Is this a landmark? For ‘Shore’ it is!

Landmark status awaits — at long last, some say — at least two historic buildings in Coney Island, including the derelict Shore Theater, but possibly not the most famous site in the amusement area, Nathan’s Famous hot dog restaurant.

Preservationists nominated the façade and interior of the 1920s vaudeville playhouse on Surf Avenue for protective status in 2005, but Mayor Bloomberg’s vast redevelopment plan for Coney Island, which the City Council approved last week, jumpstarted the lingering review by the Landmarks Preservation Commission.

“The architectural quality is every bit as wonderful as Broadway theaters that have received landmarking,” said Dick Zigun of Coney Island USA, the group that made the request. “The city let us know they’re sympathetic to our request.”

Zigun said it was urgent for the landmarks commission to evaluate the Shore Theater, owned by fried chicken magnate Horace Bullard, and other iconic structures now that the mayor won the passage of his plan to rebuild a sweeping cross section of the People’s Playground.

The Shore Theater, formerly the Loew’s Coney Island, was built in 1925 in a neo-Renaissance style. In addition to staging musicals, it served as a movie theater and has six stories of offices above it.

The auditorium still showed live entertainment through the 1960s, according to Charlie Denson, author of “Coney Island Lost and Found,” But a seedier fate awaited the stalwart.

In Coney Island’s darker days in the 1970s, it was an X-rated movie house.

By the time Bullard acquired the building in 1978, it no longer showed smut. Bullard briefly operated a branch of his Kansas Fried Chicken chain there, though it’s been boarded up for decades and the auditorium’s seat have been ripped out and replaced by concrete slabs.

Denson said that despite the neglect, the Shore represents a key piece of Coney Island’s legacy and should be salvaged.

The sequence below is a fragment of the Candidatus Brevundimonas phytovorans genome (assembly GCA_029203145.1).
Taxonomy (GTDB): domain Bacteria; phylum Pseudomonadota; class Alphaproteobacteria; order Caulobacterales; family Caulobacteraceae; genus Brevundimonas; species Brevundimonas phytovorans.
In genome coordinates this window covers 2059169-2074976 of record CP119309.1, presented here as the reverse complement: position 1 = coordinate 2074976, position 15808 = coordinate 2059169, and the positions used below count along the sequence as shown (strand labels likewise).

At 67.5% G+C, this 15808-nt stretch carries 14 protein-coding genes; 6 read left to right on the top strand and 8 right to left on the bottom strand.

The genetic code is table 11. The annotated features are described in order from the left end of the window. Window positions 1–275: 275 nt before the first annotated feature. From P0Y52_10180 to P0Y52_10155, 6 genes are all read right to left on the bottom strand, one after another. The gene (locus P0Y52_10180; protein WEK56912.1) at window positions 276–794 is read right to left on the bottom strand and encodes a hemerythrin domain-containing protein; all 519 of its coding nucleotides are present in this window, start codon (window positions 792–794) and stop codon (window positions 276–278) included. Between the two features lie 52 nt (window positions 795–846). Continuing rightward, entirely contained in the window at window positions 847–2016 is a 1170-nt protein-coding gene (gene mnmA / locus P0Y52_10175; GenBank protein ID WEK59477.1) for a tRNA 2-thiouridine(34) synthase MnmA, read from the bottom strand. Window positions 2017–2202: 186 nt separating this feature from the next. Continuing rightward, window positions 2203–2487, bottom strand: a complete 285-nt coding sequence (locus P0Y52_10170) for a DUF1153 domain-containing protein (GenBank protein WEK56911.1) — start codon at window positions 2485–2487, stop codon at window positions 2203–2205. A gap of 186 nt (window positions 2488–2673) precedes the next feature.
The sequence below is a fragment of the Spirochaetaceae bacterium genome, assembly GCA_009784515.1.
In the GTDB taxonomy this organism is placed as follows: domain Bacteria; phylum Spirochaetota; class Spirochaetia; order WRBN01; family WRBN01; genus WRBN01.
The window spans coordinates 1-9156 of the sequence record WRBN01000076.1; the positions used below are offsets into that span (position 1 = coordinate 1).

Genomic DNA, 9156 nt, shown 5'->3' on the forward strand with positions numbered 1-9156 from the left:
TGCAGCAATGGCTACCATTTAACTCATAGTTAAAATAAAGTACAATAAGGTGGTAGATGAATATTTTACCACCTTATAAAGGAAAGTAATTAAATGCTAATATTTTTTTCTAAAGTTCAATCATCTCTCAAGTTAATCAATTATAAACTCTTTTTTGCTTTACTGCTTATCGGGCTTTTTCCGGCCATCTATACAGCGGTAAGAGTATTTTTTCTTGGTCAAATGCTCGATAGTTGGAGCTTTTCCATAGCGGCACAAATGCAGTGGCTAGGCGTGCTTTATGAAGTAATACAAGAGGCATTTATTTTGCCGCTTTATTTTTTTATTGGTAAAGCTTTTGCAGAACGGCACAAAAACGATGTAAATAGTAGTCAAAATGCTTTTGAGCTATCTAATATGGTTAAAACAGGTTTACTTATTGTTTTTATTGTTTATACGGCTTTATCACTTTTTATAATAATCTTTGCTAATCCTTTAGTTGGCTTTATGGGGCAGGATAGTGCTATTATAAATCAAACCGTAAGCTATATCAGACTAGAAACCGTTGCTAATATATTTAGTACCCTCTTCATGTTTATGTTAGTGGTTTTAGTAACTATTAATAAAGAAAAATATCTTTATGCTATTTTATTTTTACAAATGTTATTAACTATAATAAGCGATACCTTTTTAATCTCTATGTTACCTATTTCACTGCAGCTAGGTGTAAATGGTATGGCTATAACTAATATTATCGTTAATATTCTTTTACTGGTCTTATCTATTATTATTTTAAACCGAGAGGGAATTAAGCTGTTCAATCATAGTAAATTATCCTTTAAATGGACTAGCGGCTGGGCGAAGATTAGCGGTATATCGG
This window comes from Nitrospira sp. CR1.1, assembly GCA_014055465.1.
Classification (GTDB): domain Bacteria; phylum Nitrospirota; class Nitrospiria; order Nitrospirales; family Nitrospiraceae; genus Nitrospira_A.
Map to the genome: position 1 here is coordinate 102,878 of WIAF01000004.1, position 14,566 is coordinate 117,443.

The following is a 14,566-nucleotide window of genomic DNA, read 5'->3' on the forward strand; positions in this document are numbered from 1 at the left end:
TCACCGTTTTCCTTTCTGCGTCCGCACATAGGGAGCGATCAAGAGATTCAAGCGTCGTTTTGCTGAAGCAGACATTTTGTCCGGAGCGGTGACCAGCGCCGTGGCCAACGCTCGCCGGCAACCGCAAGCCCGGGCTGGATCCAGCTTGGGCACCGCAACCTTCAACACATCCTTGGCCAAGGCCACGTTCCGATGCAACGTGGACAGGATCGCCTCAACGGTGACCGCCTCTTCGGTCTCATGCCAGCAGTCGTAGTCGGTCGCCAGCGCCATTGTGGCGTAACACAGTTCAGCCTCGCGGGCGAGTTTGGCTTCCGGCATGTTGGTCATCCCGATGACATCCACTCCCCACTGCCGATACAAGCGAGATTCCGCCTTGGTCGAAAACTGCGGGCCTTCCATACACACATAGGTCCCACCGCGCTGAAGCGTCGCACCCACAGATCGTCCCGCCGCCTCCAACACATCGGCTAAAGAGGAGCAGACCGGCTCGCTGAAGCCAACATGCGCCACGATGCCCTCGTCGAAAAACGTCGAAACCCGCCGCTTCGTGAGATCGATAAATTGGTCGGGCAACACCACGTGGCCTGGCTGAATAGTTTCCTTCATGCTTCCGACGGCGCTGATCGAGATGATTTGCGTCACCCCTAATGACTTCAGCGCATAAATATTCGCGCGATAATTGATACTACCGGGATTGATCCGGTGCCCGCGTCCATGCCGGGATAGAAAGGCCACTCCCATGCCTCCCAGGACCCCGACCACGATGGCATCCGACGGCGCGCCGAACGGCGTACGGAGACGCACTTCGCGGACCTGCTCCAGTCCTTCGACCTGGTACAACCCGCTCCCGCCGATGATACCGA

“All those buildings that went up in the 1920s have a major symbolic value because that is the last time Coney Island had a major redevelopment,” said Denson.

Yet the city’s apparent willingness to save pieces of Coney Island’s glory days, also including a likely designation for Coney Island USA’s home on Surf Avenue, may not extend to the beloved Nathan’s Famous stand opposite the Shore Theater at the intersection of Stillwell and Surf avenues.

The Landmarks Preservation Commission has yet to wrap up its analysis of the classic fast-food joint, even though it was part of the application submitted by Coney Island USA earlier this decade.

Although Nathan’s neon light and unmistakable signage are beloved, the squat building might not have the architectural or historical clout to make it onto the list of local protected sites that also include the Cyclone roller coaster, Deno’s Wonder Wheel ride and the Childs restaurant building, now the Dreamland skating rink.

Indeed, the existing Nathan’s days may be numbered, thanks to the mayor’s redevelopment plan.

A report from the Department of City Planning released in January said the frankfurter Mecca, which dates back to 1916, could be replaced by a hotel, retail or new amusement.

Its possible demolition unleashed an online petition drive on Sunday to save it from the wrecking ball. The petition’s organizers want to obtain 50,000 Internet signatures, though through Tuesday, they had 128.

The future is uncertain for the Shore Theater, too. Once, it was part of the core amusement area, but now it’s in the area targeted for potentially lucrative residential development. If it’s deemed a landmark, its upper floors could be converted to apartments, but the exterior would be unalterable and the theater would be restored.

A landmarks commission spokeswoman said that no hearing is scheduled for the Shore or Coney Island USA buildings, but said the city is interested in conserving both.